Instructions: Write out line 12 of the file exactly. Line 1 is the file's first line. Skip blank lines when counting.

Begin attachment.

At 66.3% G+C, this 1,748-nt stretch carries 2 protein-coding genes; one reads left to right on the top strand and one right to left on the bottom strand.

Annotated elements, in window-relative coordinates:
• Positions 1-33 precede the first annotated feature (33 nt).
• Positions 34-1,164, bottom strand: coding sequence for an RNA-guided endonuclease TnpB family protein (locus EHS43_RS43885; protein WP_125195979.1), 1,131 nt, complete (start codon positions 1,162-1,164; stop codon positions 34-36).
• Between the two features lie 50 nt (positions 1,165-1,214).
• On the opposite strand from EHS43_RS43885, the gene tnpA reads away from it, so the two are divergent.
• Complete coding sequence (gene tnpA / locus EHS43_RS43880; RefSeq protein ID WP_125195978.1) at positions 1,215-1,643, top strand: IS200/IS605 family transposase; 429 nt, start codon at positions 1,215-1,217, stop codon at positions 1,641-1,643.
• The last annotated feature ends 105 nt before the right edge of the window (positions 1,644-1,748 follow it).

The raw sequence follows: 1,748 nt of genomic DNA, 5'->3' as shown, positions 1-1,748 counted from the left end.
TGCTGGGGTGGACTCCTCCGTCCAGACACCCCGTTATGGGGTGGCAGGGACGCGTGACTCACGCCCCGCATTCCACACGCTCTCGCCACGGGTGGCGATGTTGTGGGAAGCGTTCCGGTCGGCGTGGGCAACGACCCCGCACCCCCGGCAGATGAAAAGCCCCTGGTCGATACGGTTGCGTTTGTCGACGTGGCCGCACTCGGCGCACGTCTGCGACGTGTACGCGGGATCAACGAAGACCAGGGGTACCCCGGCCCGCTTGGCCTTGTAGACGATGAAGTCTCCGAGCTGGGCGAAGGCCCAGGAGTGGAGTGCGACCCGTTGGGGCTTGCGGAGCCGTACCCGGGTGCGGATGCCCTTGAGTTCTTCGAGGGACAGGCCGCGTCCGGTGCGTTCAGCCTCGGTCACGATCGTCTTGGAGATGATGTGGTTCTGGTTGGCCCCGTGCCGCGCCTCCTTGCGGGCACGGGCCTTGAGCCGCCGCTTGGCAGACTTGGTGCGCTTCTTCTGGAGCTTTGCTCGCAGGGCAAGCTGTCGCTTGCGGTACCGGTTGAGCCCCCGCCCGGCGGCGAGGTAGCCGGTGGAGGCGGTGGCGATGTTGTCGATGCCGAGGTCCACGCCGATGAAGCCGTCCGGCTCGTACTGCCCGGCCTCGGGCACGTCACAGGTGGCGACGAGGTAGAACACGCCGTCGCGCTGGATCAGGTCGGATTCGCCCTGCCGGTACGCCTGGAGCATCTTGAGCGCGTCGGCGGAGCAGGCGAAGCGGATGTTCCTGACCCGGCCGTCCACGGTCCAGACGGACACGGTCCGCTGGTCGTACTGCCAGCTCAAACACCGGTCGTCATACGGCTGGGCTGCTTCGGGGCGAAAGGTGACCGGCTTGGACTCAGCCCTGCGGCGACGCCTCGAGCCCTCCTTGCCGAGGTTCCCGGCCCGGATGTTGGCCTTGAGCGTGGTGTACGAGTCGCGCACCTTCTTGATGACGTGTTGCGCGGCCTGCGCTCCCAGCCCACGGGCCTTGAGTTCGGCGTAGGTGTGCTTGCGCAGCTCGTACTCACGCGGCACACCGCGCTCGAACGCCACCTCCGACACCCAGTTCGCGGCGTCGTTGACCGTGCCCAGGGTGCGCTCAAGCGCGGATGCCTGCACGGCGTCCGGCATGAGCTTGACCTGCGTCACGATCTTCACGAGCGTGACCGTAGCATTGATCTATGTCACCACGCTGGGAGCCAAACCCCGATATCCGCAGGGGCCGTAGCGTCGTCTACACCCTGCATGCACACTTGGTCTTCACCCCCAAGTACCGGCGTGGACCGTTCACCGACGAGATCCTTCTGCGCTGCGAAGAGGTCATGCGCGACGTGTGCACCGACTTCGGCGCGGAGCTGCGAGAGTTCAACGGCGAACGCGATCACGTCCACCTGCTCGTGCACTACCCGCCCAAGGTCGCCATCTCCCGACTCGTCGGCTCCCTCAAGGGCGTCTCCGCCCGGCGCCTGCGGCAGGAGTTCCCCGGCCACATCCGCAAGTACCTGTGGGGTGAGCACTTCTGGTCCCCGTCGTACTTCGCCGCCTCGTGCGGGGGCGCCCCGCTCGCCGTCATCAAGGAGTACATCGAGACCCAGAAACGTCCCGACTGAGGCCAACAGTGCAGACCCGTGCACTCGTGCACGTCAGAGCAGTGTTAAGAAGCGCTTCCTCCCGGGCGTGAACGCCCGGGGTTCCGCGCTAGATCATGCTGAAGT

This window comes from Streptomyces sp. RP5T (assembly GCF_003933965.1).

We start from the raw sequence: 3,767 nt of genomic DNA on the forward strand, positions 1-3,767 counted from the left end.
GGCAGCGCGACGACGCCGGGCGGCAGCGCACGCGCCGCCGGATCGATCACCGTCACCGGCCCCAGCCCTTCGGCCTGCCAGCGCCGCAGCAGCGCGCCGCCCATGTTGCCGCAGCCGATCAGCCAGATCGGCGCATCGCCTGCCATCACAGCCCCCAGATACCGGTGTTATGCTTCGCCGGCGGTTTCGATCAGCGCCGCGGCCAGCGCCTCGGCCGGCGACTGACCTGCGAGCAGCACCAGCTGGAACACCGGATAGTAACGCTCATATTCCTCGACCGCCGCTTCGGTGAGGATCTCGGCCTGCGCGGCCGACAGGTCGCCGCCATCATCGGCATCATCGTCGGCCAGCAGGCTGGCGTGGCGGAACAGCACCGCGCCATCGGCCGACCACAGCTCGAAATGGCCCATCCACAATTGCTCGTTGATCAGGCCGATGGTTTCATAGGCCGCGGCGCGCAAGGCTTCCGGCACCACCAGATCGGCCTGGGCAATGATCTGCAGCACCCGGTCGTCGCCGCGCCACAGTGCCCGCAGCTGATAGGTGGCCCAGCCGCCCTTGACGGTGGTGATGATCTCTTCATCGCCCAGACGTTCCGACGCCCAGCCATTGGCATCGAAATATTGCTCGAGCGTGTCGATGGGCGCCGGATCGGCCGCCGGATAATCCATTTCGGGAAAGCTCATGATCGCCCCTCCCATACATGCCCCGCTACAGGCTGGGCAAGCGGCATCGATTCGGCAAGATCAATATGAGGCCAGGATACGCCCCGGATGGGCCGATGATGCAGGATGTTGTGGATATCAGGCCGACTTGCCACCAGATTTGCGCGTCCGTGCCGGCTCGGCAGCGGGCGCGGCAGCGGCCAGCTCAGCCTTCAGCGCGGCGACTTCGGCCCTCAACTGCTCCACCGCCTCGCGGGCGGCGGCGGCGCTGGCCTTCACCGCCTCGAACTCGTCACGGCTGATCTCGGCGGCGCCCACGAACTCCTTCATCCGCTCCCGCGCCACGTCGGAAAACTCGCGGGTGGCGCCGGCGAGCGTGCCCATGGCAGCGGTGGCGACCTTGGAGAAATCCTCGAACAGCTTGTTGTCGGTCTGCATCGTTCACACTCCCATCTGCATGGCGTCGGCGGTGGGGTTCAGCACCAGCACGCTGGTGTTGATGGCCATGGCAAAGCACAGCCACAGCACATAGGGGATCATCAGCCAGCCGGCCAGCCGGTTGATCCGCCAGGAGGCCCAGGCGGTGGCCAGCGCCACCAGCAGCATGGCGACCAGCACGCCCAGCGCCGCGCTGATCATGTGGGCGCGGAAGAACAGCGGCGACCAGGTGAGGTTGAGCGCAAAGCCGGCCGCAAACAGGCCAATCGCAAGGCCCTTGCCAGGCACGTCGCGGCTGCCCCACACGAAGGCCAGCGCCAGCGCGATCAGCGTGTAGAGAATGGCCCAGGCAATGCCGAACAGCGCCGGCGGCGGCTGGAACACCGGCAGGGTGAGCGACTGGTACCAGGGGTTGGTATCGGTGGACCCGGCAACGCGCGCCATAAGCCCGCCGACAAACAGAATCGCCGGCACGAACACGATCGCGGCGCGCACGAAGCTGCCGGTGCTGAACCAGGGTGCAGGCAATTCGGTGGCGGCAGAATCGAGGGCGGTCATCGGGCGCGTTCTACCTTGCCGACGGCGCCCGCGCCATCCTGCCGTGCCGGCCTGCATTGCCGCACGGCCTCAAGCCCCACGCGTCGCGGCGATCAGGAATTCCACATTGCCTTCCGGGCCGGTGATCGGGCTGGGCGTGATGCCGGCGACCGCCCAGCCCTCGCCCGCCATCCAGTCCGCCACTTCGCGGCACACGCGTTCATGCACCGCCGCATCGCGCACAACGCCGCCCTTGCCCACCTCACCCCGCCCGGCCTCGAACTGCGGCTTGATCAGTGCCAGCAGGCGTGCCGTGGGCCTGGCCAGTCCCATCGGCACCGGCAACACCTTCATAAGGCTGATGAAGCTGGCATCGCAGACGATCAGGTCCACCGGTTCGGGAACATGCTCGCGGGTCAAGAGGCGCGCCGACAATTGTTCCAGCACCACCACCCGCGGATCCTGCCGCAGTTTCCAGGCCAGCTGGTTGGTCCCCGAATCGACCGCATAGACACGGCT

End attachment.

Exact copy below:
We start from the raw sequence: 3,767 nt of genomic DNA on the forward strand, positions 1-3,767 counted from the left end.